Monday 27 October 2014

Common sense

There are certain things in life that shouldn't need to be said, things that should be self-explanatory and only require common sense, things that most people with more than 17 neurons should be able to figure out on their own:
  • Don't touch a wall that says "Fresh Paint"
  • Don't touch an electric fence that says "WARNING: ELECTRIC FENCE"
  • Don't run with scissors
  • Don't throw knives at your brother
  • Don't drink and drive
I like to think that the term "common sense" was invented for a reason.  That reason, of course, is that common sense is common.  Or at least it should be.  It's a very simple concept, one that boils down to three simple words that my father (DadBastard) told me on my wedding day: DON'T BE STUPID.  Those three little words cover a lot of ground and will keep a lot of people out of a lot of trouble if they just bothered to remember them every now and then.

I think anyone who has lived on this planet for more than a decade can definitively tell you that common sense is in no way common.

Thom (not his real name ©), a healthy young man in his thirties (ie old enough to know better) stumbled out of a pub after drinking more than his fair share, wandered into the road, and was promptly struck by a car.  His head bounced off the windscreen, shattering it, and he was launched (purportedly) 10 meters through the air, landing in a crumpled, beer-soaked heap on the side of the roadway.  When the medics first got to him, he was completely unconscious, so he was brought to me as a level 1 (high level) trauma about 20 minutes later.  Because of his altered level of consciousness, it was unclear to the medics if he had a severe brain injury, but when he woke up and vomited about a liter of undigested ale (it may have been lager) on my shoes, the issue started to become clear.

On my initial head-to-toe assessment, it was difficult for me to get past Thom's head since there were at least 10 separate lacerations on his scalp, all of them bleeding to some degree.  I fashioned a makeshift turban to staunch the bleeding, and my survey continued southward.  He miraculously appeared to have no broken bones or other serious injures.  A CT scan ruled out any serious brain injury, but his labwork revealed the true nature of his problem: his blood alcohol level was about 6 times the legal limit.

I went through two stapling devices (which contain 25 staples each) to get all his scalp lacerations closed.  I then hydrated the hell out of him, let him sleep it off, and sent him home.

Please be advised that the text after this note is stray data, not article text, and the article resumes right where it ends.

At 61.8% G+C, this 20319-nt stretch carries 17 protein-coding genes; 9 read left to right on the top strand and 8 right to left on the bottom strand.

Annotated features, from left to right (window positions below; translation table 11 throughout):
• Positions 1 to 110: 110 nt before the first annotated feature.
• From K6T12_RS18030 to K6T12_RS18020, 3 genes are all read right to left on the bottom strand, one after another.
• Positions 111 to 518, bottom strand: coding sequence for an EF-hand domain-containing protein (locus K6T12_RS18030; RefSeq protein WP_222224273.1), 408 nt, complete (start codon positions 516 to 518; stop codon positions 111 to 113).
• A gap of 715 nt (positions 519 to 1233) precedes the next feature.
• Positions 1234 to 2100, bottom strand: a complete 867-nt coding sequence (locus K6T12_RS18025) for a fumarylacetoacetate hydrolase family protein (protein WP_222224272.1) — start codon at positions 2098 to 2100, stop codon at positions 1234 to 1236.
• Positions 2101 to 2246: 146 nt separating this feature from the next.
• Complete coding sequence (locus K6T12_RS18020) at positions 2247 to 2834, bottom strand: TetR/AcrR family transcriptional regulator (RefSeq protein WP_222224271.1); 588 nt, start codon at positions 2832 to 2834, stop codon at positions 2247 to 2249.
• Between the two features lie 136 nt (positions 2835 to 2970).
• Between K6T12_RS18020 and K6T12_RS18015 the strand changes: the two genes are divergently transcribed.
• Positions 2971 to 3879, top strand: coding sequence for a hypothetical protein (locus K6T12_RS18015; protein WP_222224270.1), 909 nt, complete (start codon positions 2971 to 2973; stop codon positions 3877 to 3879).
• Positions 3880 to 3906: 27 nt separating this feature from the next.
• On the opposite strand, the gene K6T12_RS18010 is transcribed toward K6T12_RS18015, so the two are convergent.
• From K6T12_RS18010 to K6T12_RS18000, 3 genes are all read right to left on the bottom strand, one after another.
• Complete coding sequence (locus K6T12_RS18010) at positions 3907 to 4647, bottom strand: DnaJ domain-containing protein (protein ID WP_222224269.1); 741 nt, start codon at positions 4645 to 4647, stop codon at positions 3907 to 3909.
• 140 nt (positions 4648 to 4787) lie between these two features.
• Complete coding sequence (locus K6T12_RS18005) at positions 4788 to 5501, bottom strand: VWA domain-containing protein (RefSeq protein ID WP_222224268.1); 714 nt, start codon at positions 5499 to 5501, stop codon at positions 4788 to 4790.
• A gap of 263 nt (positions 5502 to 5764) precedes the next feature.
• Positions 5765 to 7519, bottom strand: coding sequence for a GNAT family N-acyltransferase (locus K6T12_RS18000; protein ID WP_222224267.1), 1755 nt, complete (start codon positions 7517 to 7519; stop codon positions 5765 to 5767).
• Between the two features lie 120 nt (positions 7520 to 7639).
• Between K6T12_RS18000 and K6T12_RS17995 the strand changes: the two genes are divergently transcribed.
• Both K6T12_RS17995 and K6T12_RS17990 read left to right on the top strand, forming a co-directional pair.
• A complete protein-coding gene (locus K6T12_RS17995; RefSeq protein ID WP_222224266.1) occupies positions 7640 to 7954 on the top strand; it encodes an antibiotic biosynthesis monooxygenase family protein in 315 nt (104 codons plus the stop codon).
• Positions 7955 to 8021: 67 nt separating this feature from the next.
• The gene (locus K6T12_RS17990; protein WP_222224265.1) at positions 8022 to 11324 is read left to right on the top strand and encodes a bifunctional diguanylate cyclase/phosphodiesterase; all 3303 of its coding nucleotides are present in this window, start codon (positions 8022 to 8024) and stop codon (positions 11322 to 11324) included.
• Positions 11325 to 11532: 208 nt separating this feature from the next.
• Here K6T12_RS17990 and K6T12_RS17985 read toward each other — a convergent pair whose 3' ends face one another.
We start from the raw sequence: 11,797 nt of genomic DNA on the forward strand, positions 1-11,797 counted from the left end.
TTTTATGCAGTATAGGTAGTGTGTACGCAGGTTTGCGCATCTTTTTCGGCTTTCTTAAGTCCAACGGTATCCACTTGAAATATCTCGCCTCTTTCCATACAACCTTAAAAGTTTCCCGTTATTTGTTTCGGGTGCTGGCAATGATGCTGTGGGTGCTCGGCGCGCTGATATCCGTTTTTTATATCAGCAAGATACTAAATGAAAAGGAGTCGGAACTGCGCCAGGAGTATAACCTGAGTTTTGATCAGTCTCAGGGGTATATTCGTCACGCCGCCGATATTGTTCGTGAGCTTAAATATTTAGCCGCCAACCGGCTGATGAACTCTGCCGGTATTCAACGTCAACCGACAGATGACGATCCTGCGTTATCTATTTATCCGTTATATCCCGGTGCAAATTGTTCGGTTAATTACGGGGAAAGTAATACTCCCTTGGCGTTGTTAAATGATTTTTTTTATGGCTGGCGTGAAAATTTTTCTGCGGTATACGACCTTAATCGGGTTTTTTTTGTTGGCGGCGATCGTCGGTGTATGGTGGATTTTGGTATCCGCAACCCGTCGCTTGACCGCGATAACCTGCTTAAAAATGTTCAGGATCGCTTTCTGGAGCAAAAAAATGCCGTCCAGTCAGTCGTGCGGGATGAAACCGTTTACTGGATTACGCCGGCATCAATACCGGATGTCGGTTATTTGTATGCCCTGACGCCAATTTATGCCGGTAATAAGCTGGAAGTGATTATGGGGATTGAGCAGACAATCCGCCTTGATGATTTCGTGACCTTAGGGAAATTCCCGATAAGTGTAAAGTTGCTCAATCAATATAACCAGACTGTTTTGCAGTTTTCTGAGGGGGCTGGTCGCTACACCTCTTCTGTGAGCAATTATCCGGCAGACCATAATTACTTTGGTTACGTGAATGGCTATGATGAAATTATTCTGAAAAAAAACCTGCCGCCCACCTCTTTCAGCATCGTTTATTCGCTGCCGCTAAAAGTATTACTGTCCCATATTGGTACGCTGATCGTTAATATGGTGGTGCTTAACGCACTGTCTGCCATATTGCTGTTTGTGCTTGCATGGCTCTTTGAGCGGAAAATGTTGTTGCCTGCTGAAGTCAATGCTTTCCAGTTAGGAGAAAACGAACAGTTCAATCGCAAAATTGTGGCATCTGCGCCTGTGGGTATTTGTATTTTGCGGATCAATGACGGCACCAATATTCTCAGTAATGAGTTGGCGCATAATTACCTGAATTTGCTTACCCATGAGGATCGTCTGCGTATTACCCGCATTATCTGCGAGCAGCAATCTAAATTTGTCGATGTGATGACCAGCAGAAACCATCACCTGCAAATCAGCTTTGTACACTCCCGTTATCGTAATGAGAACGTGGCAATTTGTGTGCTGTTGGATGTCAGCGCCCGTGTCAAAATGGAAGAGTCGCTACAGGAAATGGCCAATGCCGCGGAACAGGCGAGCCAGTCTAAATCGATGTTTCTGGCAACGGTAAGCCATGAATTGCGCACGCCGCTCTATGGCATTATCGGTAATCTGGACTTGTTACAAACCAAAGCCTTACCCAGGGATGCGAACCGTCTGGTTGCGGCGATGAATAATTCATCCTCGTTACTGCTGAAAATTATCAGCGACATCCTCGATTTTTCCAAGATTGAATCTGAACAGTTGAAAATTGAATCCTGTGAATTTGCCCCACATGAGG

A week later Thom came back to see me to get the staples removed, and something seemed a bit off with him in the waiting room.  I watched him get up and walk into my examination room, and though it was rather subtle, he seemed to be off-balance slightly.  My first thought was that he actually had a serious brain injury that I had somehow missed.  Not two seconds later when he approached me, my worry was allayed and my ire started rising:

Thom had shown up to his follow-up appointment drunk.

He wasn't nearly as intoxicated as he had been when we first met and he was clearly trying to hide it as best he could, but the smell on his breath was unmistakable, as were his bloodshot eyes and his slurred speech.  And the bottle of whiskey in his jacket pocket.

I wish I could eliminate the term "common sense" from the lexicon since it is an obviously glaring misnomer.  Unfortunately "rare sense" and "unheard-of sense" just don't have the same ring to it.

Monday 20 October 2014


Over the past few years that I've been writing, I've gotten more requests than I care to count.  Some have been very thought-provoking -
  • write a post about GMOs
  • write a post about the anti-vaccine movement
  • write about the most difficult case you've had
Others have been, well, let's just say I chose not to fulfill them -

  • tell us your name
  • tell us where you live
  • will you be my mentor and/or write me a letter of recommendation?
I wish I were kidding on that last one.  As much as I appreciate my young readers, and as grateful that I am that people have been inspired by me to go into medicine and/or surgery, I just don't think any dean at any institution in the world would be remotely impressed by getting a letter from a "Doctor Bastard, Bastardia Medical College, Bastardia (not its real name©)".

That being said, I've also gotten several requests from folks asking me to advertise or promote something.  If you have never noticed the distinct lack of adverts on this blog, you will now, and there's a very good reason for that.  Because of that ad-free philosophy, every shameless request for every shameless promotion I've gotten, I've politely declined.

Until now.

This one is just too important.  I got an email from Sandra (her real name) from about a charity auction they are running for breast cancer awareness.  Yes, October is Breast Cancer Awareness Month.  Now I will happily admit I have little doubt that there are likely few people out there who aren't aware of breast cancer, but I have even less doubt that every little bit helps, especially considering how prevalent and pervasive breast cancer is.  I've met very few people who don't know someone who has personally been affected by breast cancer.

One great part about this auction is that all the proceeds will go directly to breast cancer research.  Wait, that's not the best part?  So what is?

Ball chair

Hanging bubble chair
Ibiza chair
Come on, who wouldn't want one of these in their living room?  Just look at them!  They're pink!  They're retro-yet-modern!  They're ultra-cool!